There’s a lot to be said for visiting Rome in the off season. From October to April, barring Christmas, the tourist crowds are far smaller, the major attractions are less crowded, and hotels and B&Bs are cheaper.
There are still a few travel tips and tricks that make it easier to get around and get good deals in Rome, where tourism is a year-round business. The hustle and bustle of Rome can be confusing and exciting at any time of year, so here are a few tips to remember and a few tricks to get you to all the important sights.
Don't be afraid to try smaller B&Bs. The B&B Trevi Roma, for instance is a reasonable, clean boutique hotel only steps from the Trevi fountain, and the included breakfast is fit for a king, with an espresso machine, cold cuts and cheese, and pastries. Included breakfast is a great perk in Rome, as cafes can be expensive if you want to sit and linger over your morning meal. Smaller hotels and B&Bs also give travelers a chance to live more like a local and experience the quirky and wonderful neighborhoods which make up the old city area. If you need to sleep more than two people, consider renting an apartment, which can be done online through reputable booking services. Then you can shop the food markets and cook your own gourmet masterpieces, saving even more cash.
Book a tour. Yes, some tours can be whirlwind affairs that leave you gasping for air and wondering what you actually saw. Some smaller tours, however, are worth their weight in gold. The Vatican museum tours, for example, keep you from standing in long lines, even in the off season. If you don’t have all day to spend in the museums, the tour hits the high points, such as the Lacoon statue and the Sistine chapel, and also leaves you time to see St. Peter’s Basillica. If you’re desperate to see Pompeii as a side trip but don’t want to brave the traffic, a bus tour provides comfort and security as well as a knowledgable guide.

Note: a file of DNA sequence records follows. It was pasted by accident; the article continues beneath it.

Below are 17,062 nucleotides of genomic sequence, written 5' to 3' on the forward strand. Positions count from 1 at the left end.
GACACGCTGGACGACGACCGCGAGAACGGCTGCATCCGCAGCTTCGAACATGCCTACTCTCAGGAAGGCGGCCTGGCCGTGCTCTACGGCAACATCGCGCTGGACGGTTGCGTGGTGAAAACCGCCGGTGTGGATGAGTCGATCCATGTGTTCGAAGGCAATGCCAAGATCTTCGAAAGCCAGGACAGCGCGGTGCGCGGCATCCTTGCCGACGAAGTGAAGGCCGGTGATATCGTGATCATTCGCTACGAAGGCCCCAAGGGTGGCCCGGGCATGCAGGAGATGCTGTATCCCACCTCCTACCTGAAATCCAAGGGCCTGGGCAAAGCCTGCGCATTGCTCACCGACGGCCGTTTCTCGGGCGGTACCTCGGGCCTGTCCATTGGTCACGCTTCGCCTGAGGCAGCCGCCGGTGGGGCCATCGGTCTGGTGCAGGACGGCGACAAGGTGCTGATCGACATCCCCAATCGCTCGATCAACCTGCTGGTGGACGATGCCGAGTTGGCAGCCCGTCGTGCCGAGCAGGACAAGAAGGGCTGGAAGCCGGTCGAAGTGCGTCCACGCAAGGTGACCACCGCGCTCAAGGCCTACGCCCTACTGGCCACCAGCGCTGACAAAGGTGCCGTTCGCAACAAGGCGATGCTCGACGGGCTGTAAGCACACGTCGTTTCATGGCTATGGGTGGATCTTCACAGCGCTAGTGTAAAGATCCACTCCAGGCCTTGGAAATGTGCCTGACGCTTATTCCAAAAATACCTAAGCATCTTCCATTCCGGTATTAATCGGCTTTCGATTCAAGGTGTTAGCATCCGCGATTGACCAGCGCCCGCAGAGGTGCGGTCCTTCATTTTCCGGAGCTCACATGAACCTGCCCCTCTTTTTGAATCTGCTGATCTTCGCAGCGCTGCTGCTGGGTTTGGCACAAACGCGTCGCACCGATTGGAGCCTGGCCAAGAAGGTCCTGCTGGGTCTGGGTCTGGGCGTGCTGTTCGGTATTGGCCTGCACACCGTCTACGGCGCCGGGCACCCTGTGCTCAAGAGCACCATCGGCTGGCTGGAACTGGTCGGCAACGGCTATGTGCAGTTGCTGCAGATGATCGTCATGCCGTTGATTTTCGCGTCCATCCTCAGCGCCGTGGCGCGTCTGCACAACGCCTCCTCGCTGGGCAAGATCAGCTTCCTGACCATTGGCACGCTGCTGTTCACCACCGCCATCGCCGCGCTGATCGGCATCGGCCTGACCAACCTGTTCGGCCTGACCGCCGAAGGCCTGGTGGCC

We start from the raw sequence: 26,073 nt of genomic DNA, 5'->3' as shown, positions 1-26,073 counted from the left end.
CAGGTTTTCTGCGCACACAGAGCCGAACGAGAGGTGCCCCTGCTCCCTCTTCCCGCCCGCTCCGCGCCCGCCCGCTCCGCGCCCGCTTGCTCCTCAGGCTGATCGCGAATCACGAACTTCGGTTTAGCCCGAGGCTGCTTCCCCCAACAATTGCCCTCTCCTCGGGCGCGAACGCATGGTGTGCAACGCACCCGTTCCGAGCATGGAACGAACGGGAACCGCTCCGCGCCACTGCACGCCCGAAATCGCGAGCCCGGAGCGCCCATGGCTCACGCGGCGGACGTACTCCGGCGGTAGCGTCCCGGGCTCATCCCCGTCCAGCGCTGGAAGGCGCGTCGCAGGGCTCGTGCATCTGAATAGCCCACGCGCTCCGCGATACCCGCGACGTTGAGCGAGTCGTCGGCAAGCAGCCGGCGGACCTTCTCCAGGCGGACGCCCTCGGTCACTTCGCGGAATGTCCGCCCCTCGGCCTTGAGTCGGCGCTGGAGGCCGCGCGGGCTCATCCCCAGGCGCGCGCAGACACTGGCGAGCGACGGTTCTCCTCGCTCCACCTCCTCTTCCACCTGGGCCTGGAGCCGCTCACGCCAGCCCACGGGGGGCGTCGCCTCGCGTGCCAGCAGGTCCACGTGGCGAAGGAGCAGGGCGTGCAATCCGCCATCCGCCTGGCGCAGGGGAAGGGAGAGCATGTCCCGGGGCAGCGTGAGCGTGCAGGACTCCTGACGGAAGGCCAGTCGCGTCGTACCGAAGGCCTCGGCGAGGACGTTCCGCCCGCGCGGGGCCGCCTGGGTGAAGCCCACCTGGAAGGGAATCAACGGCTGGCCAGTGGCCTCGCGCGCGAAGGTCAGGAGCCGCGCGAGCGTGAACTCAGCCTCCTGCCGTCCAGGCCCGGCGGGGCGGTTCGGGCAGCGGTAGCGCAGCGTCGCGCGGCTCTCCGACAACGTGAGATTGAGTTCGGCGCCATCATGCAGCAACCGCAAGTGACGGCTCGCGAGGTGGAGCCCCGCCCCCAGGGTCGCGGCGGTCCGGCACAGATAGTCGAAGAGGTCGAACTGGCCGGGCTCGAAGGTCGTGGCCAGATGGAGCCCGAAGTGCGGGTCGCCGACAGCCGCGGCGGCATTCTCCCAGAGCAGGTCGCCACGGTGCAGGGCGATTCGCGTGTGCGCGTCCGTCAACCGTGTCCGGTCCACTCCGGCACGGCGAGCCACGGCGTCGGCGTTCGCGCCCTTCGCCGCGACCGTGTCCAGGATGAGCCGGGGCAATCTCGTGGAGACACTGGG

Check your dates. Don’t want to pass out in the Sistine chapel due to lack of air or have a nun body check you at the aiport luggage carousel? Check your travel dates to make sure your trip skirts around that meeting to beatify a new saint or that a marathon won’t be run while you’re there. No one wants to get to St. Peter’s just in time to see the doors close for a wedding. Most of the big churches and tourist sites have webpages where travelers can check for events and closures. Also, don’t forget to look up the dress codes of these churches, which can be very strict.
Buy combined tickets. The collesium has long lines, and it closes at dusk in the winter, which can be as early as four in the afternoon. Buy your admission ticket for it at the Forum entry instead and skip the queue. Many museums offer bundled tickets, or offer online ticket purchases for a certain entry time. These tickets are often offered at a discount, as well, making it easier and cheaper to get inside important attractions.
Step outside your comfort zone. Don’t just hit the Spanish Steps and the Pantheon and call it a day. Wander into random churches in smaller neighborhoods. Try the fried artichokes at the street food stand in Trastevere, the working-class neighborhood across the river from the old city. Take the metro a little farther out than the few square miles of the oldest part of the city and see the Via Veneto with it’s Ferrari dealership and Cappucin crypt full of skulls and bones. Even in the off season, the out of the way places are less crowded, and afford an amazing glimpse into Roman life.
Finally, if you’re flying into Fiumicino and you don’t intend to rent a car, either take the train into town or hire a car before arriving. Taxis can be safe and affordable, but the drive in from the airport is overwhelming after a nine hour flight and if your transport is already paid for and established, you’ll be able to relax and appreciate the beauty of sunrise in the Eternal City.
Making a few arrangements ahead of time and doing a little homework can make traveling in Rome during the off-season enjoyable and easy, even for the first-timer.
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